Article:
Vast areas of Canterbury were without power, including in Christchurch, Rangiora, Rolleston and Dunsandel, with outages affecting upwards of 28,000 people. The winds showed little sign of letting up into the night, with police urging extreme caution from debris flung on to roads. Fires were reported in scrub, sheds and homes throughout Canterbury all afternoon, many caused by downed power lines. Fire fighters were battling several major fires which were threatening homes on Sandy Knolls Rd, West Melton.
There was also many reports of roofs being torn of houses and trees falling on the road across Canterbury and South Canterbury. Problems had already peaked around 8pm, when a house fire was reported in Oxford, a shed caught fire in Kaiapoi, a blaze ignited in the Selwyn River bed and a tree fell on a fire truck near Dunsandel. Fire fighters struggled to keep up as the winds re-ignited fires they had already put out. "They're everywhere - Cave, Ashburton, Timaru, Rakaia, Mayfield, Sheffield . . . this is a severe event."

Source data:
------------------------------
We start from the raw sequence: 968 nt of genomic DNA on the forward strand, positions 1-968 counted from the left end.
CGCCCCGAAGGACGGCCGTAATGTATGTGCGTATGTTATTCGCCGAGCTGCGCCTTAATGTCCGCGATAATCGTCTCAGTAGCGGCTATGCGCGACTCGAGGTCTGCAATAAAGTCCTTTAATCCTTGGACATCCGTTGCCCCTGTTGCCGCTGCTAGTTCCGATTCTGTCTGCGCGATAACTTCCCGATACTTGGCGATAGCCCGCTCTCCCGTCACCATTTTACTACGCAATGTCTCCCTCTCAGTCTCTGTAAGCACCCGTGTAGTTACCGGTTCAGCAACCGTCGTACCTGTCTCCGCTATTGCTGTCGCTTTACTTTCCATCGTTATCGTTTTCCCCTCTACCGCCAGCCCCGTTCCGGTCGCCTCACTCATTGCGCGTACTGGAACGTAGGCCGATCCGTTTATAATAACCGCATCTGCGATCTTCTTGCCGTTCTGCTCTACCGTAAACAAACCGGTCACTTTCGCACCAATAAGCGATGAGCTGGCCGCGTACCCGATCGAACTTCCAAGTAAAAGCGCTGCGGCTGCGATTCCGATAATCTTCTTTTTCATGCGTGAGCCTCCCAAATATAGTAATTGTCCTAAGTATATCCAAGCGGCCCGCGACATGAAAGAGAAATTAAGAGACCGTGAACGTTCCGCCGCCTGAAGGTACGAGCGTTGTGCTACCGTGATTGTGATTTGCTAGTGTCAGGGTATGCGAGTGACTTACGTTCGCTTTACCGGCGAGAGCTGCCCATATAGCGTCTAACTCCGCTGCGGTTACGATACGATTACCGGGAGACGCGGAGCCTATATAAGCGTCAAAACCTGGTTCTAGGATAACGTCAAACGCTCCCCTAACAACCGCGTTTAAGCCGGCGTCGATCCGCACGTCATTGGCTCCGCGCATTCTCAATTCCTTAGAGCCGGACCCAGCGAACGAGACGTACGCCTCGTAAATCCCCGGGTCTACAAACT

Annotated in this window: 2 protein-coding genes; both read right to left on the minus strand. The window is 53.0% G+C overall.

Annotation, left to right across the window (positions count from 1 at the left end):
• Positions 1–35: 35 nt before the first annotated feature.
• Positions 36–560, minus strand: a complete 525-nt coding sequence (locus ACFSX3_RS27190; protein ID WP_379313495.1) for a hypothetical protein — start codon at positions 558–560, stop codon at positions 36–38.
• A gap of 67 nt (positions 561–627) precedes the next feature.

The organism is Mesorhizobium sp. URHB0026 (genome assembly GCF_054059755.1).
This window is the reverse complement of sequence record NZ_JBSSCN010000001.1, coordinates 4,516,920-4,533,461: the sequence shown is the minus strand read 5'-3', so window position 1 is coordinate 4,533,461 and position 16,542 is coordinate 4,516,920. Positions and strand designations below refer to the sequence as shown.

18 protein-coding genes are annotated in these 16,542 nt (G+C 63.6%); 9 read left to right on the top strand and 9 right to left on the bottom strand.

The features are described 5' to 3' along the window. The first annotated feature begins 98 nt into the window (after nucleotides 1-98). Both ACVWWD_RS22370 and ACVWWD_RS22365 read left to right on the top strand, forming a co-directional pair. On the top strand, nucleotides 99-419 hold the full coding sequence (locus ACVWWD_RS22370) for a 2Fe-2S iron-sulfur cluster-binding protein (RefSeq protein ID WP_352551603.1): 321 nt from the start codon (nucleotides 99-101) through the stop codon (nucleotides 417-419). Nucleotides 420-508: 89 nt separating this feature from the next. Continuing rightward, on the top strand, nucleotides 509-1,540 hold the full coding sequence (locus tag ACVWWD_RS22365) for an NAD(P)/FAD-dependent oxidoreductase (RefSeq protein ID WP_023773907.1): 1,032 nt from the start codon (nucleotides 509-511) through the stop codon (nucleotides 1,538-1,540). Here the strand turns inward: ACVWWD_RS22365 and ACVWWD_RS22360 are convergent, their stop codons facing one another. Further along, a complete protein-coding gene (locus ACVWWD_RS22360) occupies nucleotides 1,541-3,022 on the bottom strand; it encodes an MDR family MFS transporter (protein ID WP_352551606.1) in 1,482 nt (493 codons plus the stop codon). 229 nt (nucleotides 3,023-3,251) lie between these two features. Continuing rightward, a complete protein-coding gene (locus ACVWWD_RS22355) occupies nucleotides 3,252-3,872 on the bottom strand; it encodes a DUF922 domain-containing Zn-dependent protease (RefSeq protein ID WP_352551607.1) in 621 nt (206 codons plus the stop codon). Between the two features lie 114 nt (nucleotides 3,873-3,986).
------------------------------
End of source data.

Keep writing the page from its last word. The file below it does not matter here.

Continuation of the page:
The fires were accompanied by ''major dust storms'' in southern parts of Canterbury. Trains were stopped on the Midland Line at Sheffield due to a fire on the railway tracks and poor visibility. Roads and highways were blocked at various times of the day due to felled trees and power lines. Things were ''absolutely frantic'' owing to the "extreme weather conditions. There's all sorts of problems with re-ignition due to the high winds."
Meanwhile on the West Coast, which was being pelted by heavy rain and thunderstorms for much of the day, fire crews were called to a Fox Glacier property set alight by a lightning strike. At 8.30pm, 11,582 customers around Canterbury were without power. Line faults had mostly been centred in rural Canterbury, where trees had brought down power lines and power poles had snapped.